Portsmouth elects Bob Lister mayor; Sen. Shaheen's daughter wins council seat
PORTSMOUTH - After more than 30 years serving the Portsmouth School District as an educator and administrator, Bob Lister had an academy named in his honor. He went on to serve two terms on the city council, including one as assistant mayor. Now, he will now serve as the city's mayor.
Lister beat out 22 other candidates for the top spot on the city council, receiving 2,691 votes according to preliminary election results released on Tuesday night. Nine seats on the city council were up for grabs.
Former state representative, state senator and lifelong resident Jim Splaine earned the position of assistant mayor with 2,528 votes, followed by newcomer Stefany Shaheen, daughter of U.S. Sen. Jeanne Shaheen, D-NH, who received 2,330 votes.
Those three will be joined on the city council by incumbents Esther Kennedy (2,287), Brad Lown (1,851) and Christine Dwyer (1,848), Zelita Morgan (1,791), current Mayor Eric Spear (1,724) and incumbent Jack Thorsen (1,692).
On the school board, seven candidates vied for five seats on the board.
Nancy Novelline-Clayburgh, who served on the school board before serving on the city council, will return after receiving 2,792 votes. She will be joined by Leslie Stevens (2,121), Helene "Lennie" Mullaney (1,984), Thomas Martin (1,457) and Jeffrey Landry (1,320).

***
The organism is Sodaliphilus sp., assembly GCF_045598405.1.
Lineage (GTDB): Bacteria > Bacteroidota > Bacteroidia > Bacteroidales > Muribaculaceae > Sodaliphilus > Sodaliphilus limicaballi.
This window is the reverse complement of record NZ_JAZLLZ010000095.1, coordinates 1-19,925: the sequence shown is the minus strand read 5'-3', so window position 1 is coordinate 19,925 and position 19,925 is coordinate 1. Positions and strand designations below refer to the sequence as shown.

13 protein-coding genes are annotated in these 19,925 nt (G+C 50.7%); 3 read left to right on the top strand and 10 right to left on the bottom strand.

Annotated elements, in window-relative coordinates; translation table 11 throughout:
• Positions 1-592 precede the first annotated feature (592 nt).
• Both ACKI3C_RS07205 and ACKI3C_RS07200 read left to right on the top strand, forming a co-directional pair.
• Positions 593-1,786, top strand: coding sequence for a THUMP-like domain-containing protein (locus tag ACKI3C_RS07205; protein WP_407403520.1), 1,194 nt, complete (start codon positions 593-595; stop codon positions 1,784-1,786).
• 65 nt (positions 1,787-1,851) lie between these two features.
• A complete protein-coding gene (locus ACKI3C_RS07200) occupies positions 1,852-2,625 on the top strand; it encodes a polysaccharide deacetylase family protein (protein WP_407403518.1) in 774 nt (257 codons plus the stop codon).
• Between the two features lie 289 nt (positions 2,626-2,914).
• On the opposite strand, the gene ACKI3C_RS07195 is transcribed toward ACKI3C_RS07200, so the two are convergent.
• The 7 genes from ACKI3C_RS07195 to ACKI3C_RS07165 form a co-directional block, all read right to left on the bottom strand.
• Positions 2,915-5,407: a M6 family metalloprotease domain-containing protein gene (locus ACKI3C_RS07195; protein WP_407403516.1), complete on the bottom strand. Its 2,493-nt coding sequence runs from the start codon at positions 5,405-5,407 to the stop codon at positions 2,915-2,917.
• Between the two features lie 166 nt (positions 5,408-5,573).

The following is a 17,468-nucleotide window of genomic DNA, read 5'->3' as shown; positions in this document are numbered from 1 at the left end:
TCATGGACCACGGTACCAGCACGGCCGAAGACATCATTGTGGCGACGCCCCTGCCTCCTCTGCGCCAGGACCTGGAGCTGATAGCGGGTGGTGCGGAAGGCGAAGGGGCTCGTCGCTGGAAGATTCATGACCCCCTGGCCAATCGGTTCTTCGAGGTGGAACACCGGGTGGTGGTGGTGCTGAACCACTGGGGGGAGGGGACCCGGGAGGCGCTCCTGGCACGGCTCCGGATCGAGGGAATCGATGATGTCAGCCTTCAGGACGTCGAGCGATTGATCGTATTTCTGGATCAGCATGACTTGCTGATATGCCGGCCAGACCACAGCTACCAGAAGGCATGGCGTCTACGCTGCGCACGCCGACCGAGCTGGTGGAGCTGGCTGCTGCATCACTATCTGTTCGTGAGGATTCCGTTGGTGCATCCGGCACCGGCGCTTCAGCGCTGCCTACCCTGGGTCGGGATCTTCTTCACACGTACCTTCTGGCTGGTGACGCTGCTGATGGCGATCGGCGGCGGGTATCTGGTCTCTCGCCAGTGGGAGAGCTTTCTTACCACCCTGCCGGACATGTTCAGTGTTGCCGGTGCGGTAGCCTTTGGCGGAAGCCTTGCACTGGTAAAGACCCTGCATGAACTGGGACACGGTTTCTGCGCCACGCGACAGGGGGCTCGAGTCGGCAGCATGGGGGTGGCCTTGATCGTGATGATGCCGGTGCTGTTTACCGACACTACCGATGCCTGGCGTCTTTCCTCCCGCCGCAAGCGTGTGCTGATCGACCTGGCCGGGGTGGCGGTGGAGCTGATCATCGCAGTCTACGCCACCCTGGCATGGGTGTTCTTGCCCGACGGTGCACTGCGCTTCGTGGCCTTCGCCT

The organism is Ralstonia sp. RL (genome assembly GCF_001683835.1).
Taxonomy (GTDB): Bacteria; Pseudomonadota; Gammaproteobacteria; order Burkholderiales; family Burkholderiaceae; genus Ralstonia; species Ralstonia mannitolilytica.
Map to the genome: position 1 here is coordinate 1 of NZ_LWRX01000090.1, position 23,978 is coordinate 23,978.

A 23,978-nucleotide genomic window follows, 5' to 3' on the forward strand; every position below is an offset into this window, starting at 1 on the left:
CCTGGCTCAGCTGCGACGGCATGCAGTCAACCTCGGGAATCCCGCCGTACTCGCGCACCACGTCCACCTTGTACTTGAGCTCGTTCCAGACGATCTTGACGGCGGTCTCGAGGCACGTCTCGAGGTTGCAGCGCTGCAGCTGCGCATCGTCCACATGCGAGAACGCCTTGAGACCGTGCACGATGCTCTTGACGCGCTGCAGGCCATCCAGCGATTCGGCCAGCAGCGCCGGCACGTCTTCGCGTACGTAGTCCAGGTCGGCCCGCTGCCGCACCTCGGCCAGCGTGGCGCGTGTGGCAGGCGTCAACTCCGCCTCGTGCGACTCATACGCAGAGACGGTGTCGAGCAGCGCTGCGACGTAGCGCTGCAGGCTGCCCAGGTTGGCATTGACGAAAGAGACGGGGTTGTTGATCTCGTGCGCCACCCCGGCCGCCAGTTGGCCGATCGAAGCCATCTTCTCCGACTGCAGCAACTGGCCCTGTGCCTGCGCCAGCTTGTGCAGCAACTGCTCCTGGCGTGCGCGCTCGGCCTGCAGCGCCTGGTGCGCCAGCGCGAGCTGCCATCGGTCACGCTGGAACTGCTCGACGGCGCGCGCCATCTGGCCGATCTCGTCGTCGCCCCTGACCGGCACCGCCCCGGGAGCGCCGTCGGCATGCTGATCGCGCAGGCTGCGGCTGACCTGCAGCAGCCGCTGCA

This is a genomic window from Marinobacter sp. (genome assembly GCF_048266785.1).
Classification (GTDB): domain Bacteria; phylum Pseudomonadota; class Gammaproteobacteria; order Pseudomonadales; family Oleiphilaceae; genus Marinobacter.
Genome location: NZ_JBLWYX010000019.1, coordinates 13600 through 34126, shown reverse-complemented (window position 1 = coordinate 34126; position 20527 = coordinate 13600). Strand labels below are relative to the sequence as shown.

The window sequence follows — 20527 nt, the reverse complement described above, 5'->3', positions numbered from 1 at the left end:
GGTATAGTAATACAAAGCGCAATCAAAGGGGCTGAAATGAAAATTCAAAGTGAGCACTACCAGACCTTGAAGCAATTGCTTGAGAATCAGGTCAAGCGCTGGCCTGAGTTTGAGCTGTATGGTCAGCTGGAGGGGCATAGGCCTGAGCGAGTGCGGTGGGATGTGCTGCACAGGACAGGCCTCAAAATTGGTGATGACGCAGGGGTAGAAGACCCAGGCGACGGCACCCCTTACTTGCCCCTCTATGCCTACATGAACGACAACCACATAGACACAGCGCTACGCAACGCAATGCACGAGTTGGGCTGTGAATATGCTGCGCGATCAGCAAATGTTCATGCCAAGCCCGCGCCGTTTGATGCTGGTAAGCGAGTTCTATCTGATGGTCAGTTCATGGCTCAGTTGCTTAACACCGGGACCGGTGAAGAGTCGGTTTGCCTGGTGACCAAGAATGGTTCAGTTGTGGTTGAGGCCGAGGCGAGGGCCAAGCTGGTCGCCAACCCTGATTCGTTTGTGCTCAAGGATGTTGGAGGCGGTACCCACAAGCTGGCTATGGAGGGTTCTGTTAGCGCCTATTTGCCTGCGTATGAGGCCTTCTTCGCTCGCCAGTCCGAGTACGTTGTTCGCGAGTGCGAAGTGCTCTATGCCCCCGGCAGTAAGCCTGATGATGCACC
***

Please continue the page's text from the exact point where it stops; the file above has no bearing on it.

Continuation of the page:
The contest for police commissioner was also hotly contested with newcomer Brenna Cavanaugh coming out the winner with 2,200 votes. Gerald Howe will also return to the commission after receiving 1,645, just beating out fellow incumbent John Russo who received 1,636 votes.
The race for seats on the fire commission saw Richard Gamester receiving 2,344 votes and Jennifer Mosher-Matthes receiving 2,313 votes.
Following his victory on Tuesday, Lister said he was overwhelmed, pleased and humbled.
"I appreciate the vote of confidence and will continue to work hard," Lister said.
He said the first task for the new council will be to prioritize the myriad issues facing the city. Near the top of Lister's list are the issue of growth in the city, the future of the city's wastewater treatment plant, and preserving the city's neighborhoods.
"That's a good start," he said.